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Relive the Spider-Man Atari 2600 game, and all its two-dimensional, bottom-to-top, frustrating wonderment

March 21, 2013


Spider-Man was the first video game for a Marvel Comics character, and it occupied a prime spot my old Atari 2600 cartridge line-up, right alongside Asteroids, Combat, the bewildering Raiders of the Lost Ark and the ghastly E.T. debacle. It was great having the web-slinger under your control, but the limitations of early 1980s gaming meant that he was shorn of all powers but his webs (which, this not being the modern Raimi interpretation of the character, wasn’t a power at all), and was thus made little more than a becostumed George of the Jungle. The object of the game was to scale a yellow skyscraper (Follow the yellow brick building…), and avoid letting your web-lines fall on windows (either they were open or Atari 2600 webs couldn’t stick to glass) and henchmen that could interrupt your progress. The meter that measured your web reserves was like a countdown to doom because, most crushing of all, if it went down to nothing, Spider-Man would plummet to his doom on the sidewalk below. He’d splat right onto the ground, his limbs raised to the mocking heavens like one of his flattened arachnid cousins.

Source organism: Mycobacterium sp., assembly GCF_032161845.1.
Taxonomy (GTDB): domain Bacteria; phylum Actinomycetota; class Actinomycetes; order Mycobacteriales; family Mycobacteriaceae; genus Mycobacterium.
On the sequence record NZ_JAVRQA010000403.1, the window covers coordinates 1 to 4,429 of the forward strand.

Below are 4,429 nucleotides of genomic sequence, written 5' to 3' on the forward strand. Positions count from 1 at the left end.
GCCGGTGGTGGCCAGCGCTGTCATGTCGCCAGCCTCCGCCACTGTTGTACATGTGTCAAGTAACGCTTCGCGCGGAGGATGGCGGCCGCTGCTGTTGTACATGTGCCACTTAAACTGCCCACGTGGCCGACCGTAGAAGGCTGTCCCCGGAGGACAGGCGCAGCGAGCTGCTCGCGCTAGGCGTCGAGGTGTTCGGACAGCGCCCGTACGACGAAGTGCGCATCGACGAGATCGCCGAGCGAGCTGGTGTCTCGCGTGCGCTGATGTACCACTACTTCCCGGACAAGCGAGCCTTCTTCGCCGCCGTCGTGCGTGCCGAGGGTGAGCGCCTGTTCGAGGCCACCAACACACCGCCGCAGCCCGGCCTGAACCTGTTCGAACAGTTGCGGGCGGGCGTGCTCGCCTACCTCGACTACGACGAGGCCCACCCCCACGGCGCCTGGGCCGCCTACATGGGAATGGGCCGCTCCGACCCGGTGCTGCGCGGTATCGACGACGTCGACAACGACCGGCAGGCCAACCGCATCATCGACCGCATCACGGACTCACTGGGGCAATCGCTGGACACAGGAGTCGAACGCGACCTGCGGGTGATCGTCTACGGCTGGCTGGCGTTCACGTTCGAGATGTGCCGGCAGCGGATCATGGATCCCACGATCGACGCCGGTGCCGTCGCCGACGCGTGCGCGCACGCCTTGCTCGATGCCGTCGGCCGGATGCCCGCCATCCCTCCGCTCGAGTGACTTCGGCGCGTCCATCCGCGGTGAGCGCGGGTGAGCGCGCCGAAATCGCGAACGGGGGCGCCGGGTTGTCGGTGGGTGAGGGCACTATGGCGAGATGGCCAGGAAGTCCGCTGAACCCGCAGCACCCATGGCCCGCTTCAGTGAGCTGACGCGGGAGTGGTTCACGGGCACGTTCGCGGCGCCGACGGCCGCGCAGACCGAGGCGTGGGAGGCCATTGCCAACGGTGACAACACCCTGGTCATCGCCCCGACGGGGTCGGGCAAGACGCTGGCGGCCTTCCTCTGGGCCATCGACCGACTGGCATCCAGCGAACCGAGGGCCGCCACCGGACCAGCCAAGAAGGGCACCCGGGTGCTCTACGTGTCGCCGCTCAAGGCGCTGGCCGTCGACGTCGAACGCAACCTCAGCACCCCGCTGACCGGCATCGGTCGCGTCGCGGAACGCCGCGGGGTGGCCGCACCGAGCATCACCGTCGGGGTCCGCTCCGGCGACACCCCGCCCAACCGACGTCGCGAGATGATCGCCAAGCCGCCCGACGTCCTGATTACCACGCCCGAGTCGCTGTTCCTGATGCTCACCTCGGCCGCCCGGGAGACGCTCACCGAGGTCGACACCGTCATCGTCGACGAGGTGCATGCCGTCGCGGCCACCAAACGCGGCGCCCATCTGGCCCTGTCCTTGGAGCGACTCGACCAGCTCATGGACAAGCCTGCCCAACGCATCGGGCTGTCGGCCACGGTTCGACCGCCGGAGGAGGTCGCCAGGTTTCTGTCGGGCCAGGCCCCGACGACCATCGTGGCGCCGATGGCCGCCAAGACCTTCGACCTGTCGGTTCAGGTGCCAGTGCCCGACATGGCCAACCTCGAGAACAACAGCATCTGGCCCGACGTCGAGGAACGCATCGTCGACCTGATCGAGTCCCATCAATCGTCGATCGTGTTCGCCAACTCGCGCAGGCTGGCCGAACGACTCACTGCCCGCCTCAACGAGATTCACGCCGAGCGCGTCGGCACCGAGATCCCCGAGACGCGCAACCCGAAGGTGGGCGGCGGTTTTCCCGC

Relive some of the gameplay, complete with Spider-Death:

At the top of the building lurked the Green Goblin, and it’s hard to put into words the icy fear that would grip five-year old me when he’d appear, moving from side to side and presenting a challenge that infantile reflexes and motor control could never hope to match. And if you were lucky enough to get past him and defuse the bomb he guarded? You got to do it all over again on a differently colored structure, with things moving a bit faster as the rounds advanced. In short, like every Atari game, things got repetitive, and the game was inevitably shunted to the side. What kid wants to kill Spider-Man on a regular basis?

And the print ad? Not much to comment on, other than the Jazzy John Romita stylings lacking the in-your-face nightmare fuel of the TV commercial, with its cackling live-action Goblin — GAH KILL HIM:

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